The Only Way to Deal With Government Insourcing

© DOC RABE Media - Fotolia.com

© DOC RABE Media – Fotolia.com

A couple of months ago I wrote about how small business federal contractors could use the results of the SBA’s 2014 Small Business Scorecard to target federal agencies looking to increase their set-aside numbers.

“I wish it were that easy,” was the response from one of my readers. They went on to describe what is unfortunately a common contracting experience. Their federal government agency customer had decided to insource some of the work the contractor’s company had been providing.

So what can you do when the government threatens to – or does – insource your best people?

Well, here’s what we did at TAPE back in the day, because it happened to us when we won our first big contract. We showed up at the kick-off meeting and the government contracting officer’s representative (COR) said they were going to insource 25% of the contract before we’d even start.

We did what we could – talked to the agency’s small business person, the SBA, and the contracting officer. However, the reality is that there really was no recourse.

What you have to do in this type of situation is plan for success. Anticipate the possibility that your employees are potentially going to become government employees someday.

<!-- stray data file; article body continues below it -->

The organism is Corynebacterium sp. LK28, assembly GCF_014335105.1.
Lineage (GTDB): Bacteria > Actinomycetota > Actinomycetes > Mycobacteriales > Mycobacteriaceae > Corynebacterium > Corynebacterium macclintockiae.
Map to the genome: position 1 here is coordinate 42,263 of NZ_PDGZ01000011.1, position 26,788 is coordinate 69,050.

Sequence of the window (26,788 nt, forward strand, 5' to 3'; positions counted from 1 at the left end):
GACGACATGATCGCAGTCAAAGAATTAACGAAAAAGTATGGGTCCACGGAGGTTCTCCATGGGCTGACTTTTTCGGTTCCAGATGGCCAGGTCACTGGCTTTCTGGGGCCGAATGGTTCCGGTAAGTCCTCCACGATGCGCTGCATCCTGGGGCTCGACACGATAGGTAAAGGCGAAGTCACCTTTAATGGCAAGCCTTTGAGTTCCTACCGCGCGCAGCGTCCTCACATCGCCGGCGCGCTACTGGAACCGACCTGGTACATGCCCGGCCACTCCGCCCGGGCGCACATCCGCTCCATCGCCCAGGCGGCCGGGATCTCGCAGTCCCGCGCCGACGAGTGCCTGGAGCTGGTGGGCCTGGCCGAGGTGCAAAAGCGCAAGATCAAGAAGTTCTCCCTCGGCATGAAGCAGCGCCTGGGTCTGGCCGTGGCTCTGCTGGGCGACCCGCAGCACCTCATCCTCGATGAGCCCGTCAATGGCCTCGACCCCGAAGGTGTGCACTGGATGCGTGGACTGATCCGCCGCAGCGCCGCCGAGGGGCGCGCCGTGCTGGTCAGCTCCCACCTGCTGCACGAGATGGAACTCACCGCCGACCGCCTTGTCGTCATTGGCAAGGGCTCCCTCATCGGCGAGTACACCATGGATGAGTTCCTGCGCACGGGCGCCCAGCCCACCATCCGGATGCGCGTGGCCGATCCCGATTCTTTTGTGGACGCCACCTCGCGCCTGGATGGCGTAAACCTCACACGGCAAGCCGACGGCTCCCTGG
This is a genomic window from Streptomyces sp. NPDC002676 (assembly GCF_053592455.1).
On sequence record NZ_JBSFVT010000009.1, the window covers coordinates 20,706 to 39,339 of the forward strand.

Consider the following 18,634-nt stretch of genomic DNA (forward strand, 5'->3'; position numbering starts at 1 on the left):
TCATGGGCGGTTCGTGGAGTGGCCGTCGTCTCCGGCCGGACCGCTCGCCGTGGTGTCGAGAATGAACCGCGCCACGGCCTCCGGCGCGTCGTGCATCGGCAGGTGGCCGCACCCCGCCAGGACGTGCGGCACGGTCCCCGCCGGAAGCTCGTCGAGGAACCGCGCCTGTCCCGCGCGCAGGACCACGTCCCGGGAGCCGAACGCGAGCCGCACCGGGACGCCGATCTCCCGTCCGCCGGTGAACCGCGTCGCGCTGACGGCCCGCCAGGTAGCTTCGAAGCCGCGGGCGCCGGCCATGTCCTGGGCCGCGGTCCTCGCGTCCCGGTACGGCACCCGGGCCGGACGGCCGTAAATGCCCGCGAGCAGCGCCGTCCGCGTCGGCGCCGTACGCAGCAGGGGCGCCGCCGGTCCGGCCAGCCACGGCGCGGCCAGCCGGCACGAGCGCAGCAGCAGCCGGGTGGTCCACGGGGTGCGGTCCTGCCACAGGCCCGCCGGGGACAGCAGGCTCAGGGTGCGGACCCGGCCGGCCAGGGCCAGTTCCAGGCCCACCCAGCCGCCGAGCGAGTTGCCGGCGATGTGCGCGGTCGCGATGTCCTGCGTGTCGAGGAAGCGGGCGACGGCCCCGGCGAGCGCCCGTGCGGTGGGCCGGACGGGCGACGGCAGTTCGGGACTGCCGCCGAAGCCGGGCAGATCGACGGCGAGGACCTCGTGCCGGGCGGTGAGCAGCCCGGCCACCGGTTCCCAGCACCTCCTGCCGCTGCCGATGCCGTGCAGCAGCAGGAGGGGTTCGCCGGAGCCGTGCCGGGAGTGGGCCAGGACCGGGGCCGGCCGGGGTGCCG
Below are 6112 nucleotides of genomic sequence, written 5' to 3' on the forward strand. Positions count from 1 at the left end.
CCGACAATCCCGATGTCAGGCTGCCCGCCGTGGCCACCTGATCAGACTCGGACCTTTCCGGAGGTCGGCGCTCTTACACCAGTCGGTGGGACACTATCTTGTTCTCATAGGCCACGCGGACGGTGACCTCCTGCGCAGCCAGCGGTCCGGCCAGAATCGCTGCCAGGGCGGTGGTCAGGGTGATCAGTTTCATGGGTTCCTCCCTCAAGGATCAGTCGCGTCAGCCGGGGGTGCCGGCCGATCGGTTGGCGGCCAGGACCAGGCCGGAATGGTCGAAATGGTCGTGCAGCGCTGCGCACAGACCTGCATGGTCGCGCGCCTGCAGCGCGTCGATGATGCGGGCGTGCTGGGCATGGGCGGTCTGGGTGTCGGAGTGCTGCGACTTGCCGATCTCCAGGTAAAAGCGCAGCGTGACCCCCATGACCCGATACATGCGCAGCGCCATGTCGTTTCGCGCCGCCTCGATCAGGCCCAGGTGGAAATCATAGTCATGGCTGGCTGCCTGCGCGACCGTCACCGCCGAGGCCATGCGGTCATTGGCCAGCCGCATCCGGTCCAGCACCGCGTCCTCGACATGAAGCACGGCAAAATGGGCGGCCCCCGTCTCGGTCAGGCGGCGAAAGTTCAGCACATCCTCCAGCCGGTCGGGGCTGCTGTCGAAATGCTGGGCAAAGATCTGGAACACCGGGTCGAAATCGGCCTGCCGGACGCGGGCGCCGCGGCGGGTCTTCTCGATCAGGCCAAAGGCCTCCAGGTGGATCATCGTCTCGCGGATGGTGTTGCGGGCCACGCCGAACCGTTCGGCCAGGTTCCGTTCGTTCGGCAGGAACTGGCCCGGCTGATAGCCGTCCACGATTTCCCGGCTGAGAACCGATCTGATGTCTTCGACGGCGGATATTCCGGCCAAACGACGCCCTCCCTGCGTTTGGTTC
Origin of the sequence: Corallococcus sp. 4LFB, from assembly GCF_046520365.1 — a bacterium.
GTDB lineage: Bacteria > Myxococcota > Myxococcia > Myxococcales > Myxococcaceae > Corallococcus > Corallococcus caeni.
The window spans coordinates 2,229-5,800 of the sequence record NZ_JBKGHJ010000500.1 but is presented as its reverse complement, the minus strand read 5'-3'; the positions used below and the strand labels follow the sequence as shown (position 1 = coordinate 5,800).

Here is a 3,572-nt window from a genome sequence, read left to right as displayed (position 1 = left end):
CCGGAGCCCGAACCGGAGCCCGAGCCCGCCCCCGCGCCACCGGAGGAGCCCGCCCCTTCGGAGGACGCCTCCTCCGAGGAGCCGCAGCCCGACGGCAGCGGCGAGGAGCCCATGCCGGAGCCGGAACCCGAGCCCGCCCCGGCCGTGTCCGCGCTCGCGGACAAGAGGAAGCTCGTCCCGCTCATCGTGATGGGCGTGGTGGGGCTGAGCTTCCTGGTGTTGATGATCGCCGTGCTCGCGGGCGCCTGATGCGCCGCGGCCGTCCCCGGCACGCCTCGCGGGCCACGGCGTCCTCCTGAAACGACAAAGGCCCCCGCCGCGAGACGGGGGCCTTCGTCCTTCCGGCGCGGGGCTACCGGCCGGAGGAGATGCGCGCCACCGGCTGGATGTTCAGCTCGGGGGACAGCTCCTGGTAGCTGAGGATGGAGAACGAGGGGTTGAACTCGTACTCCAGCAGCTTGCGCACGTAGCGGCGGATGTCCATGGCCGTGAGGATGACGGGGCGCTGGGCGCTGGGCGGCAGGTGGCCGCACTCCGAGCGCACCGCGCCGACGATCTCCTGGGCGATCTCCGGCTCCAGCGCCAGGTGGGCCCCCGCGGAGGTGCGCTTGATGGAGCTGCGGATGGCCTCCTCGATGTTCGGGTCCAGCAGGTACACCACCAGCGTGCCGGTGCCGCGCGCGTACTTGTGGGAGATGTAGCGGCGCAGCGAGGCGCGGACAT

If you’ve treated your employees well, then these folks are likely to be friends. Figure out how you’re going to take advantage of that friendship, in terms of new contacts, access to “nearest neighbors” (related departments or agencies that could potentially hire you), and increased awareness of your business’s good reputation.

In our case, while our agency customer was talking about 10 or more positions, they wound up insourcing five. What saved those five positions? The agency hadn’t considered the overhead it would cost to move all those positions in house. As well, it had crossed over into another budget year they didn’t get their required budget.

So five employees stayed our employees. And because we had treated them so well, each of the five who became government employees proved to be a valuable resource for us in the future.

So that’s my advice. Instead of fighting government insourcing, work with it. There’s really nothing much more that you can really do. Believe me, your customer will recognize the difference between resistance and supportive activity, and they will remember that the next time a job comes up.


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